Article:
AFTER 38 remarkably forgettable days in session, members of Virginia's General Assembly learned how to spell relief a-d-j-o-u-r-n-m-e-n-t. By session's end Saturday, the list of legislative accomplishments was as blank as the stares of all the bored members -- many of whom seemed to have spent their final hours working on drafts of excuses for the legislature's short and unsweet performance this year. Actually, they had made only big mistake -- and that was to convene. At least they may now take some comfort in having done little or not legislative harm to their constituents and having canceled themselves out effectively by taking up and killing off most of the significant proposals as they went along.
Del. David Brickley (D-Prince William) summed it up well: "This season started off with such promise but it's ended up a disgrace to ordinary citizens," he said, bemoaning the legislature's failure to do anything much other than enact special-interest legislation. Many of the lawmakers blamed their troubles on the brevity of the session -- the shortest in recent years even though bobtailed sessions have been the order on odd years ever since the assembly began its current practice of meeting every year.
Whatever work the between-sessions committees did to prepare for this season seemed to be unceremoniously upstaged by sweeping proposals that couldn't possibly undergo serious deliberation -- a prime example being the House bill to revamp the state's income tax structure. It was a mystery even to those who voted for it and then tossed it to the Senate for a mercy killing. Similarly, the Senate could have struck a blow for equitable taxes and a break for the poor by approving a House-passed measure to cut the food tax in half -- but supporters of this measure never got their act together. When a group such as the Virginia Education Association is out sabotaging the food tax reduction on the convoluted grounds that the resulting drop in revenue would do harm to their pet proposals, you know this tax cut is in trouble.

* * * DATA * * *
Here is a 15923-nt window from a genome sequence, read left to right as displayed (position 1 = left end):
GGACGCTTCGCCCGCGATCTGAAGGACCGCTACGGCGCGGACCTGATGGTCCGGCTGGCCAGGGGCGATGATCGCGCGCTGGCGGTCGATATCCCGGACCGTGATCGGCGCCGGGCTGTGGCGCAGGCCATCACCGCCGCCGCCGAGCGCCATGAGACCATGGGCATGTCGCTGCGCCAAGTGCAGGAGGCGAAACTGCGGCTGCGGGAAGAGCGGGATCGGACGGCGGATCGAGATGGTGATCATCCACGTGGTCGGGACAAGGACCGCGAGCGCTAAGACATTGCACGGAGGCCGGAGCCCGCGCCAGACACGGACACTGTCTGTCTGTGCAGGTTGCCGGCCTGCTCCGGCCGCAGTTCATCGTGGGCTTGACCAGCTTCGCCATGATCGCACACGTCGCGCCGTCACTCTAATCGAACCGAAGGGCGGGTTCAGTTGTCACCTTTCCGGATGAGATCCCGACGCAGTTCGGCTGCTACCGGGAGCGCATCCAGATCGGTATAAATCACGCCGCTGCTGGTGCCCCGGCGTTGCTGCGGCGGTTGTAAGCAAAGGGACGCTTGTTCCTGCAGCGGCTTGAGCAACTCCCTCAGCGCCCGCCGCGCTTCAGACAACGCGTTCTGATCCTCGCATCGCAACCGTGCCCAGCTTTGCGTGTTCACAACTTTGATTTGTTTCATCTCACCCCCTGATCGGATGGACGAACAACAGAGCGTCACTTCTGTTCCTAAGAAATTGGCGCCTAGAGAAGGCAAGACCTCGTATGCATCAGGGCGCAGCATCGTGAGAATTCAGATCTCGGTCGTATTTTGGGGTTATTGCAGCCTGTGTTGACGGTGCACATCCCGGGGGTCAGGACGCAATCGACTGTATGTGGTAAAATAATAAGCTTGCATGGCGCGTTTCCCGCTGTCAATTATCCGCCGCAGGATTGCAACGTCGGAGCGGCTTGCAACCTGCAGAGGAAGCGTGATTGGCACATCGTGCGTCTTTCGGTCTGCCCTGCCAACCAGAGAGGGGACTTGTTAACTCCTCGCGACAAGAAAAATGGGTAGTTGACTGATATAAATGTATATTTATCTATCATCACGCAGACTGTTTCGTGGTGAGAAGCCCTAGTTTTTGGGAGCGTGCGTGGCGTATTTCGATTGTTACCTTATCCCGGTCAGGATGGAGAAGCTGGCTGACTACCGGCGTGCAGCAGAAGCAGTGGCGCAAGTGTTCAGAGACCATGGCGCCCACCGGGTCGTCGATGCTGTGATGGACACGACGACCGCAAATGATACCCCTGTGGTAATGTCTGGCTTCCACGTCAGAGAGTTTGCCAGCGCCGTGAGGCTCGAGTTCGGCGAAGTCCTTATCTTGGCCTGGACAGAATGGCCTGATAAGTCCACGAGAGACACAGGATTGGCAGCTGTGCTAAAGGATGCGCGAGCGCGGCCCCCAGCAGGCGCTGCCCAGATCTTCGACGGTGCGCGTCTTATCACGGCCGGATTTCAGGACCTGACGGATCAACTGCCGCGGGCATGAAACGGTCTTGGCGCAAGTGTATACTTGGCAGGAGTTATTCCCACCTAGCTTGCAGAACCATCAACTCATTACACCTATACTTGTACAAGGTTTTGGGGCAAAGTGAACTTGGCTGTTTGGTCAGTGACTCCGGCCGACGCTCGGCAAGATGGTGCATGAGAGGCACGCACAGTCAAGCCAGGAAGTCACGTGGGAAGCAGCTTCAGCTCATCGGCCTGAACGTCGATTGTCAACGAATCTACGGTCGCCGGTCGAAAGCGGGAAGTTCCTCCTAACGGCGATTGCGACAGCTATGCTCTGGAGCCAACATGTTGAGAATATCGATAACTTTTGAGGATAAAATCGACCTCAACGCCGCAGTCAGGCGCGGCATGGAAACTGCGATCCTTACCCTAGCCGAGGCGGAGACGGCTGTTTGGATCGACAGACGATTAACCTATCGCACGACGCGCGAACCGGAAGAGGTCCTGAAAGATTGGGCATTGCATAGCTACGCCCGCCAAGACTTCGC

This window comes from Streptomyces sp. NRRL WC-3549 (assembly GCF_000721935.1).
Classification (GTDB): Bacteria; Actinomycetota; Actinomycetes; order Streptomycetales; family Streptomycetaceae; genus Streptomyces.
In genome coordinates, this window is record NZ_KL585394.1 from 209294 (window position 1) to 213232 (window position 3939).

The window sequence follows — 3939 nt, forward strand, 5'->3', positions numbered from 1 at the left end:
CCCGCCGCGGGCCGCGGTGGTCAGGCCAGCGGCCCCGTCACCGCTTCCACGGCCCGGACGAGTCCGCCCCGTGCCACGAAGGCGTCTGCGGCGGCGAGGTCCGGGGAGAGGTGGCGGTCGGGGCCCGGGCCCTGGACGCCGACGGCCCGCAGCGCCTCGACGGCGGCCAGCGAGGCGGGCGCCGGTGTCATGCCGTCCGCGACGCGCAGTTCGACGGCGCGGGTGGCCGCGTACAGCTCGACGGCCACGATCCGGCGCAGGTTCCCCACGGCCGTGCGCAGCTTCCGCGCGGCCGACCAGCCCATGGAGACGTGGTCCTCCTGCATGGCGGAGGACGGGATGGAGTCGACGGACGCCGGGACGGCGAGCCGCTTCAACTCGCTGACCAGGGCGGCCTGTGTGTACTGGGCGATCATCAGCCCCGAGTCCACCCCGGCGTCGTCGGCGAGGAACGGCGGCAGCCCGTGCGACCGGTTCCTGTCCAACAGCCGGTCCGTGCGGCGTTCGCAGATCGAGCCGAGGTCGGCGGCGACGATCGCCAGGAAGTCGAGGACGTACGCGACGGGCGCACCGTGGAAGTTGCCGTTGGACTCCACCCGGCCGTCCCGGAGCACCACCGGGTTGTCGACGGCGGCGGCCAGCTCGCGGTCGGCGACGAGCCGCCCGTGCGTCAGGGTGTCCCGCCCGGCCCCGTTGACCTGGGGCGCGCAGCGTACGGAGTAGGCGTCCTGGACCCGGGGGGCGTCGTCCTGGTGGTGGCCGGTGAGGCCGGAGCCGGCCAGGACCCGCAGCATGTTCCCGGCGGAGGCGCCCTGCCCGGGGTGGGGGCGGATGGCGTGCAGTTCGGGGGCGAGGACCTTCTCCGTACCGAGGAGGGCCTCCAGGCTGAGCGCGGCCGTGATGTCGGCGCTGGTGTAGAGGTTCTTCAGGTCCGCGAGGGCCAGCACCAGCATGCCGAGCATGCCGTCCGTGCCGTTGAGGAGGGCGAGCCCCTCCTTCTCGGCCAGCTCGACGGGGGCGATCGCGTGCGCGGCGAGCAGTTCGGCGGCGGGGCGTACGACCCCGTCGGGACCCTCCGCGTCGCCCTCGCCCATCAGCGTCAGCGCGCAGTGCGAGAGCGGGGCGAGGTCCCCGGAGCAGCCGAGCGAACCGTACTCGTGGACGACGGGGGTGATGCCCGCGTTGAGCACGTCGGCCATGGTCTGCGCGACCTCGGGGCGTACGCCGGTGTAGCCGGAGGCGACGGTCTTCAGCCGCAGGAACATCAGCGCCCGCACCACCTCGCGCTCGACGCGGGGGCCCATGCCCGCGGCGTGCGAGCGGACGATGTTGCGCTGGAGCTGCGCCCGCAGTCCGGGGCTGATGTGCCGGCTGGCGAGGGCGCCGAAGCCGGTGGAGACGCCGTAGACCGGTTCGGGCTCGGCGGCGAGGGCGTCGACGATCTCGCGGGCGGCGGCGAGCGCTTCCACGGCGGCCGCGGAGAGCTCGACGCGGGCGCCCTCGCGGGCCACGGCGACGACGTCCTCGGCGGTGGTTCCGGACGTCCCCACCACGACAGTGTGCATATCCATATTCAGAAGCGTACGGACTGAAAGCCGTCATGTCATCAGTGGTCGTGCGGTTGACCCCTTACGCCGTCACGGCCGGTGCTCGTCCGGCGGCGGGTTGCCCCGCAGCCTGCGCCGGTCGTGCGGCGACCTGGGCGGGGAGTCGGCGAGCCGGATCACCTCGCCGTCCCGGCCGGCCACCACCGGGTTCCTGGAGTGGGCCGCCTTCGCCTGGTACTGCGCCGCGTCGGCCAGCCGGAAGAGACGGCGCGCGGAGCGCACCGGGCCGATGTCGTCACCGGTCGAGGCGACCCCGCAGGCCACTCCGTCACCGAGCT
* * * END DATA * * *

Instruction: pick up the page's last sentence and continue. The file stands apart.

Some House members attribute failures in their chamber to partianship and sectional rivalries -- as if these were new political phenomena. There's no question that Northern Virginia is still regarded by too many state legislatures as some sort of foreign country of considerable wealth; anything smacking of help for the poor in this part of the state got the fast shuffle. But was partisanship -- or lack of it -- the problem? Democrats blew a chance to embarrass Gov. John N. Dalton and his fellow Republicans by failing to enact any big tax cut bills in the Senate.
There was one new twist this year that may have had something to do with the substandard performance: Saturday's curtain was not the final one. The assembly returns for a one-week engagement starting March 30, to reconsider any bills vetoed by the governor and to take up what promises to be a most difficult, rough and tumbly duty of carving out new electoral districts for themselves and for Virginia's 10 members of the U.S. Senate.
Add to this elections in the fall for all 100 House of Delegates seats as well as for governor, lieutenant governor and attorney general, and the political/legislative year is still young. Given the record of the first two months, it's hard to imagine that the rest of the year won't look at least slightly better.